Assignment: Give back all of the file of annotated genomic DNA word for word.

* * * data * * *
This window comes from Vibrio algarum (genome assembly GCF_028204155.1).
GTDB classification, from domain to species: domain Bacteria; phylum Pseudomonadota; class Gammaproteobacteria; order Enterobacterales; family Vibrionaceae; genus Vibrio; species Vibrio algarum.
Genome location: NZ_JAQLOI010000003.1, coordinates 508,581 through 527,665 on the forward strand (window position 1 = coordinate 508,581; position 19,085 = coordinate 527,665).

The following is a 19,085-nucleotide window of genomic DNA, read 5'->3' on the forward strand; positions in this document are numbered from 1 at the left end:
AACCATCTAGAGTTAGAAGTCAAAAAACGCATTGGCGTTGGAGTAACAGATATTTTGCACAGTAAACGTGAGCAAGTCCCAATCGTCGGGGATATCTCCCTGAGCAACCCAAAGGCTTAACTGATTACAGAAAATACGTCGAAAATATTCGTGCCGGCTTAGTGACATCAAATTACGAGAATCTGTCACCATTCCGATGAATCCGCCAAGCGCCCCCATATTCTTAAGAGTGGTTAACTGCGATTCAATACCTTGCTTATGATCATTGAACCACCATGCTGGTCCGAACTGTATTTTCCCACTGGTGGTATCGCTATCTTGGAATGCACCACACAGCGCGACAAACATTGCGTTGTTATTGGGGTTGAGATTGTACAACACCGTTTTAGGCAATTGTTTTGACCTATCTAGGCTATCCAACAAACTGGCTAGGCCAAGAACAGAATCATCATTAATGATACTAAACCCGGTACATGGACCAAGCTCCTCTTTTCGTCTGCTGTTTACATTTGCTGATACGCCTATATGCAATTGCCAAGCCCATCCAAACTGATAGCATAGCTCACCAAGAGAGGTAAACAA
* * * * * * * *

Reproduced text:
This window comes from Vibrio algarum (genome assembly GCF_028204155.1).
GTDB classification, from domain to species: domain Bacteria; phylum Pseudomonadota; class Gammaproteobacteria; order Enterobacterales; family Vibrionaceae; genus Vibrio; species Vibrio algarum.
Genome location: NZ_JAQLOI010000003.1, coordinates 508,581 through 527,665 on the forward strand (window position 1 = coordinate 508,581; position 19,085 = coordinate 527,665).

The following is a 19,085-nucleotide window of genomic DNA, read 5'->3' on the forward strand; positions in this document are numbered from 1 at the left end:
AACCATCTAGAGTTAGAAGTCAAAAAACGCATTGGCGTTGGAGTAACAGATATTTTGCACAGTAAACGTGAGCAAGTCCCAATCGTCGGGGATATCTCCCTGAGCAACCCAAAGGCTTAACTGATTACAGAAAATACGTCGAAAATATTCGTGCCGGCTTAGTGACATCAAATTACGAGAATCTGTCACCATTCCGATGAATCCGCCAAGCGCCCCCATATTCTTAAGAGTGGTTAACTGCGATTCAATACCTTGCTTATGATCATTGAACCACCATGCTGGTCCGAACTGTATTTTCCCACTGGTGGTATCGCTATCTTGGAATGCACCACACAGCGCGACAAACATTGCGTTGTTATTGGGGTTGAGATTGTACAACACCGTTTTAGGCAATTGTTTTGACCTATCTAGGCTATCCAACAAACTGGCTAGGCCAAGAACAGAATCATCATTAATGATACTAAACCCGGTACATGGACCAAGCTCCTCTTTTCGTCTGCTGTTTACATTTGCTGATACGCCTATATGCAATTGCCAAGCCCATCCAAACTGATAGCATAGCTCACCAAGAGAGGTAAACAA